0019 - Disappearing Entry Text and Font Selection
Today’s examples are quite unrelated. The only reason they appear in the same blog post is because my mind skipped from disappearing text Entry boxes to font selection. I don’t know why and it really doesn’t matter, so let’s just get on with it.
TextRigWindow class does a drill-down into the Entry to grab the text, I’ll start with the
Entry and work backwards to
endProgram() function so as to keep things in context.
Firstly, we’re stuffing our two widgets—a text
Entry and a
CheckButton—into a Box and because we want to do that drill-down I mentioned, the
Box will be manifested in the
EntryBox class. This allows us, as we’ve done before, to use variables to access the widgets in the
We also have the padding and the
CheckButton label text here:
The constructor is very much the same as so many other example we’ve already examined:
First we create the
Box, passing along the orientation and padding we want, the create the widgets. Hook up the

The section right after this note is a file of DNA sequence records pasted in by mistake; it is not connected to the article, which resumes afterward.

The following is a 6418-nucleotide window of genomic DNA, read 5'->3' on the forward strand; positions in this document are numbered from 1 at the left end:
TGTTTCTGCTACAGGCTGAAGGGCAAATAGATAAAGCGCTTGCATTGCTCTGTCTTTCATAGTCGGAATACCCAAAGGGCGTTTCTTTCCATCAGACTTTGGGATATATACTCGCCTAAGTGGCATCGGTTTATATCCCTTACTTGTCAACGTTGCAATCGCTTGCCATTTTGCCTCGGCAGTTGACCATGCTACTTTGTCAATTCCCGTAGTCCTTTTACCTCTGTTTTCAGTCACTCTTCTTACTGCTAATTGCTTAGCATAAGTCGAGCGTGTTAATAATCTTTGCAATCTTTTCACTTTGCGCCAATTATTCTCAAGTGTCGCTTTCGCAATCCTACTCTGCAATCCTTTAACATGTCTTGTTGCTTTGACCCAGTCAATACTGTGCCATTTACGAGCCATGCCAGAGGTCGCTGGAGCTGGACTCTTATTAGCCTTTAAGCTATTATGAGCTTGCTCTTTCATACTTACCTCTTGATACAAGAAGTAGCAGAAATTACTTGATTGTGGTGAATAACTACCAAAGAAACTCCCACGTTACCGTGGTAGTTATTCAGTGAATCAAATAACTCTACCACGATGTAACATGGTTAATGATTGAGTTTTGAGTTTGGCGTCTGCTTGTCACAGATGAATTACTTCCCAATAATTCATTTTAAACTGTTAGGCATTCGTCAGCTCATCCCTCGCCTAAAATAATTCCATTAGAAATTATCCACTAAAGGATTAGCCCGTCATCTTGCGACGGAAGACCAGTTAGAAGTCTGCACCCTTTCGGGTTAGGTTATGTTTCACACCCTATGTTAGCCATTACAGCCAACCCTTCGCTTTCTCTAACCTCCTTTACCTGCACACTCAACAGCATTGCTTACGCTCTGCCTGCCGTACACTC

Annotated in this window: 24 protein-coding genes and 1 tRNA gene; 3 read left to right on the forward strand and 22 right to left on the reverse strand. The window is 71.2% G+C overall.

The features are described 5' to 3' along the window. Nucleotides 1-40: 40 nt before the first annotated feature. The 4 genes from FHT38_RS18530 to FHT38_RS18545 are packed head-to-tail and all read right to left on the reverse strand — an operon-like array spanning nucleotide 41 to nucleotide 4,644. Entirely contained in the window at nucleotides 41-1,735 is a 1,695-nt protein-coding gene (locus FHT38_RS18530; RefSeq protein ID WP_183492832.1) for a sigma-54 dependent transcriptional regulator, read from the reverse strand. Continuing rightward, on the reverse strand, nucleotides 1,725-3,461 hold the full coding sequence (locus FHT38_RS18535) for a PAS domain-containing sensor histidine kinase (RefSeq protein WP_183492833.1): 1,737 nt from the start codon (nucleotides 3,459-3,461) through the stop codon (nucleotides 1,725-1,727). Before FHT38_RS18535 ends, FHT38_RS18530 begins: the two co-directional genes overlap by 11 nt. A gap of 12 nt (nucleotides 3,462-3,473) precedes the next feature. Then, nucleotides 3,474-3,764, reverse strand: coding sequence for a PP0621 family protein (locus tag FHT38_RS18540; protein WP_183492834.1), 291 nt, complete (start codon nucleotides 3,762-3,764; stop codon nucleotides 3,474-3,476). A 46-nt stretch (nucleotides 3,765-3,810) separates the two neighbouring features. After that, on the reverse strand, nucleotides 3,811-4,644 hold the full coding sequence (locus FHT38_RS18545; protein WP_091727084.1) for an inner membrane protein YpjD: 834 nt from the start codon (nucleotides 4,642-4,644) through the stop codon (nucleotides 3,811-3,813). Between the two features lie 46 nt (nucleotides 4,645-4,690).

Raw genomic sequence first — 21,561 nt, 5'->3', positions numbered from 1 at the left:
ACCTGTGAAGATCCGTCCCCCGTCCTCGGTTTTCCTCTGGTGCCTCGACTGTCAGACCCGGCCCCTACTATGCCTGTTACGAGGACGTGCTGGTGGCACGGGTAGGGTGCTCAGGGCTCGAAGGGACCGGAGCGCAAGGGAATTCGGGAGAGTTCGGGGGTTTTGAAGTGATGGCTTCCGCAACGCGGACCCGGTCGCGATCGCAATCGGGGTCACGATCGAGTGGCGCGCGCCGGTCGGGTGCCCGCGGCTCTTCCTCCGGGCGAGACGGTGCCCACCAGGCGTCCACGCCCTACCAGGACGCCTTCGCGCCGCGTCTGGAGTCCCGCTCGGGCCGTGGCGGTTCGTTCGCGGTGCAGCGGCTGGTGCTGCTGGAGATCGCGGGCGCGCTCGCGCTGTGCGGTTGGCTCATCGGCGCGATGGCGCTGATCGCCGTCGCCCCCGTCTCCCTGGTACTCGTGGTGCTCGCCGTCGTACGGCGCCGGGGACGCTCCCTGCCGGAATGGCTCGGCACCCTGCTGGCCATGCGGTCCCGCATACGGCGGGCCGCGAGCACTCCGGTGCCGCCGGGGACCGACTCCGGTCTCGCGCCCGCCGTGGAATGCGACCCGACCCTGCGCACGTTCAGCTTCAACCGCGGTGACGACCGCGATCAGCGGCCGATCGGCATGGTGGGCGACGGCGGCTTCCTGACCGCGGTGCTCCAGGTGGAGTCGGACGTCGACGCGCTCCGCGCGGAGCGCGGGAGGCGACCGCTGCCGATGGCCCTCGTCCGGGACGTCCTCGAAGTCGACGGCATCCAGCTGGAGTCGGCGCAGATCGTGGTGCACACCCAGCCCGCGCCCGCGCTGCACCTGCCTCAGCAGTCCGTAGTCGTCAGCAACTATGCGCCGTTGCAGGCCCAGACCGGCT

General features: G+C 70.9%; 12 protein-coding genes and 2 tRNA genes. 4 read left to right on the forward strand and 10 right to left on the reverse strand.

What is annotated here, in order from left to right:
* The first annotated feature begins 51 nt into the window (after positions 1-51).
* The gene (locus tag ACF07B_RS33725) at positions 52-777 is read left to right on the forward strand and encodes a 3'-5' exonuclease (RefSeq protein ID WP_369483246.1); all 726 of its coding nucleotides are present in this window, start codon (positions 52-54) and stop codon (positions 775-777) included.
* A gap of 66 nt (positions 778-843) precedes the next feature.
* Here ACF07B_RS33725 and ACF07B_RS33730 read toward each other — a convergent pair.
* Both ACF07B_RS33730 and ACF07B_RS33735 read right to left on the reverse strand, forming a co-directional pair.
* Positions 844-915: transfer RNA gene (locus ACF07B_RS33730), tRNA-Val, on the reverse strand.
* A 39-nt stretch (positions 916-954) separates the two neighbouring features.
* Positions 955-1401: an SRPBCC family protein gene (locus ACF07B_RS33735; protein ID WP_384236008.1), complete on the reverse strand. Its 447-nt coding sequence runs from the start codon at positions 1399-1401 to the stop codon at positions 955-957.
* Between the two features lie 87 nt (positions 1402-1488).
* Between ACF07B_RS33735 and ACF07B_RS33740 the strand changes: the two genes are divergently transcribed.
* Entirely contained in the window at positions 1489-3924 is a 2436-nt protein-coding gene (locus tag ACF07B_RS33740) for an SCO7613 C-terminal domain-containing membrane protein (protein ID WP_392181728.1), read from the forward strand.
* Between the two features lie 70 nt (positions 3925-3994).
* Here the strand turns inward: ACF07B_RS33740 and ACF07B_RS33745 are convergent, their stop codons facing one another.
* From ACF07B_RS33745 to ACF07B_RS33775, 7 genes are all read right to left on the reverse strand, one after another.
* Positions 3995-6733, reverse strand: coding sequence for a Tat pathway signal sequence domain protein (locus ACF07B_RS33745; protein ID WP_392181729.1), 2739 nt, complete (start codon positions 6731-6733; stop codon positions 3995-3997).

onToggled signal and set the default state of the
CheckButton so it’s checked. Dump them into the box and off we go.
For the callback, things should also be very familiar by now. It breaks down as:
- a string array holds part of the message we’ll be writing to the command shell,
- we collect the state of the
CheckButtonand use it to set the
Entry’s visibility, and
- grab the button’s state once more to use as an index into the string array and make the message complete.
That’s one down. Now let’s look at…
The Font Button Example
This one is so straightforward, it almost doesn’t need any explanation. And the reason is that GTK’s
FontButton wears its heart on its sleeve, so to speak. The selected font and its size show up on the button itself. Click the button and a list of fonts appears along with a set of sizing widgets. Jammed in between the font list and the sizing widgets is an
Entry field where you can type example text so you know exactly what you’re getting into when you select a font.
But all I’ve talked about here is just what the
FontButton does. What about the code?
It’s so dead simple as to be almost laughable. The only thing I’ll point out is that the
endProgram() function grabs the currently-selected font along with it’s weight and size and dumps all this info to the command shell.
And that’s two down.
Next time, I’ll introduce you to images on buttons and how to swap them. Until then, happy D-coding and may you find a less tired cliché than I have in other blog posts.
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